- Italian PM Letta’s final vote sees support grow in Senate by two seats; governance situation nevertheless extraordinarily difficult.
- High yield FX and US stocks remains elevated despite US fiscal issues.
- US Treasuries may be signaling that debt ceiling worries will come to light next week.
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INTRADAY PERFORMANCE UPDATE: 09:30 GMT
Dow Jones FXCM Dollar Index (Ticker: USDOLLAR): +0.04% (-0.58%prior 5-days)
ASIA/EUROPE FOREX NEWS WRAP
Higher yielding currencies and risk-correlated markets stabilized yesterday morning after US Speaker of the House John Boehner (R-OH) promised not to let the US default on its debt, essentially ensuring that the debt limit would be raised by October 17. The mere rhetoric of seeking compromise dismantled a ticking time bomb of growing negativity that had griped global markets in Asia and Europe on Thursday.
While FX and stocks may have bought the positivity – most notably the Australian and New Zealand Dollars recovering modestly against the safe haven complex – US debt markets have not. As noted earlier this week, the CDS curve for US government debt has inverted (1Y CDS > 5Y CDS) for the first time since July 2011 – a sign that this round of negotiations is more fierce than the fiscal cliff in December 2012.
With CDS spreads widening out suggesting greater fear, US Treasuries have also been signaling distress. The 1-month US T-Bill yield has spiked the past several days, from 0.0203% last Friday to as high as 0.1267% yesterday (at the time of writing, the yield was 0.1217%). This inversion of the yield curve on the short-end suggests funding stresses are rising as October 17 approaches, with thus far little evidence that markets are buying that a solution is around the corner.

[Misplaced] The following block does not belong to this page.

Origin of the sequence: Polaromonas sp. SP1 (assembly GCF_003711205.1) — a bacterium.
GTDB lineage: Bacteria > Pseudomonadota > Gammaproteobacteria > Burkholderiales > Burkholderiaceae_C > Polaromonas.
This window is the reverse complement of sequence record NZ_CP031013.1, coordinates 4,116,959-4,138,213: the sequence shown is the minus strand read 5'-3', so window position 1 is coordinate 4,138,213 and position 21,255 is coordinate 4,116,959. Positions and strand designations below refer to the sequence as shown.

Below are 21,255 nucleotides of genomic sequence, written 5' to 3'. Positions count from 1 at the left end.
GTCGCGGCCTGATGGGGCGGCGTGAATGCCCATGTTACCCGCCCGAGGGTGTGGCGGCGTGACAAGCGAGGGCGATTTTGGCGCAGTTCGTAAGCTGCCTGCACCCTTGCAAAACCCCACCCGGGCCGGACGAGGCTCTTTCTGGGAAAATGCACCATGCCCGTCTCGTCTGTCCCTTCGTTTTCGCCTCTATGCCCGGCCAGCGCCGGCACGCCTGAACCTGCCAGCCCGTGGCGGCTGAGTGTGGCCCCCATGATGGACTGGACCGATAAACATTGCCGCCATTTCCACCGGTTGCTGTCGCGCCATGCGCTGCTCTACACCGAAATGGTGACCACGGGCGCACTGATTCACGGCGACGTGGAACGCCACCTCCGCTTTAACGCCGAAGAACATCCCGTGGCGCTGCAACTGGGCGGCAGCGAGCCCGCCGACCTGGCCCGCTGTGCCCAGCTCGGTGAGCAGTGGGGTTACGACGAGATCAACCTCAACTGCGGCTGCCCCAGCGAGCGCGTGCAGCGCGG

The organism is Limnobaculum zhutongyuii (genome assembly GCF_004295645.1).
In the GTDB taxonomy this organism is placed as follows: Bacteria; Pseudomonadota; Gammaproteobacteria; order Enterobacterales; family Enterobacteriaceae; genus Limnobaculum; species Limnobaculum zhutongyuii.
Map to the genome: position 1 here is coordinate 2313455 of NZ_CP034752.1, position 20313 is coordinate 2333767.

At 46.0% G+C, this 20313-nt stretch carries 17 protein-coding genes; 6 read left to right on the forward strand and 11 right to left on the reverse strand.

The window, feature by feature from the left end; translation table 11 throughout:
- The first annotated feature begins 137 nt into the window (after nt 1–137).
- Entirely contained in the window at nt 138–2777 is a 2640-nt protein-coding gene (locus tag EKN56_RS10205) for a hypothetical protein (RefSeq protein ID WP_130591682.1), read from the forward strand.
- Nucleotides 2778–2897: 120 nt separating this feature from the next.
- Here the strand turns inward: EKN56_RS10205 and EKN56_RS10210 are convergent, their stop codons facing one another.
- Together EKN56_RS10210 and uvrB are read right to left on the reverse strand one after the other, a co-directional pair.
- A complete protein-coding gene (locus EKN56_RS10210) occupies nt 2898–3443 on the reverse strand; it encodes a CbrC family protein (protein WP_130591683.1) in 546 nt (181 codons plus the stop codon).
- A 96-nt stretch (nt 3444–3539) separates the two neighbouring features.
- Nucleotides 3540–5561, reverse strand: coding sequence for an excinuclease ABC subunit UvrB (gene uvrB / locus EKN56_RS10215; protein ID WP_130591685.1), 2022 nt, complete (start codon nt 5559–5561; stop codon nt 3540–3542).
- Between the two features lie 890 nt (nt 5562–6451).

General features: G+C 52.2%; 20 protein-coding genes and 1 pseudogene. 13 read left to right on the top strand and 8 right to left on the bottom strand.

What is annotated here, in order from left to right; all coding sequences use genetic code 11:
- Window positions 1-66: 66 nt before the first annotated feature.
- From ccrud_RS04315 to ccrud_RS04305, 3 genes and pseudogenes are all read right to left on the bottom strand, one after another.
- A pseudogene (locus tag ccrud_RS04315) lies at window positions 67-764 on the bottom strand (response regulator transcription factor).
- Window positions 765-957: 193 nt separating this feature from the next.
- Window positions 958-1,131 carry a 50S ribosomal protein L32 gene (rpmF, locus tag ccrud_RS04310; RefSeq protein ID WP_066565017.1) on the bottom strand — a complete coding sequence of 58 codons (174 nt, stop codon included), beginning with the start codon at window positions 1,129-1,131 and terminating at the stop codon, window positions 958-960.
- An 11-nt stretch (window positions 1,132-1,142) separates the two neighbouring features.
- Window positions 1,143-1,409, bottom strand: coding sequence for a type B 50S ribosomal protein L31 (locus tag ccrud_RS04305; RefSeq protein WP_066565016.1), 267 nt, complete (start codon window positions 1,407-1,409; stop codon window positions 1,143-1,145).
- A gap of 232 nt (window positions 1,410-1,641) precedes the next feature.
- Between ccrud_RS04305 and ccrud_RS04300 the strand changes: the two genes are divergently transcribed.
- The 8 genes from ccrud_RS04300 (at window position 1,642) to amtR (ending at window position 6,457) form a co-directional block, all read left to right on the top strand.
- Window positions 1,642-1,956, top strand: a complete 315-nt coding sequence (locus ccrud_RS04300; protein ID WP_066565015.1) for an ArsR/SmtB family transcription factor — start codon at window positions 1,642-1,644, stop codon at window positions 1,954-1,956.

If short-term US yields continue to push higher as they have over the past week, otherwise complacent markets – commodities, equities, and FX – will be forced to take notice and there could me a not-so-minor correction as reality sets in. With both Democrats and Republicans remaining very-much entrenched in their ideologies, financial markets have an eerie similarity to late-July 2011. Read Senior Currency Strategist Jamie Saettele’s notes on “panic trading” in the USDJPY here.
USDJPY 5-minute Chart: October 4, 2013 Intraday
Taking a look at European credit, the Italian 2-year note yield has decreased to 1.631% (-5.5-bps) while the Spanish 2-year note yield has decreased to 1.333% (-4.6-bps). Likewise, the Italian 10-year note yield has decreased to 4.298% (-6.7-bps) while the Spanish 10-year note yield has decreased to 4.201% (-2.8-bps); lower yields imply higher prices.
ECONOMIC CALENDAR – UPCOMING NORTH AMERICAN SESSION
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--- Written by Christopher Vecchio, Currency Analyst
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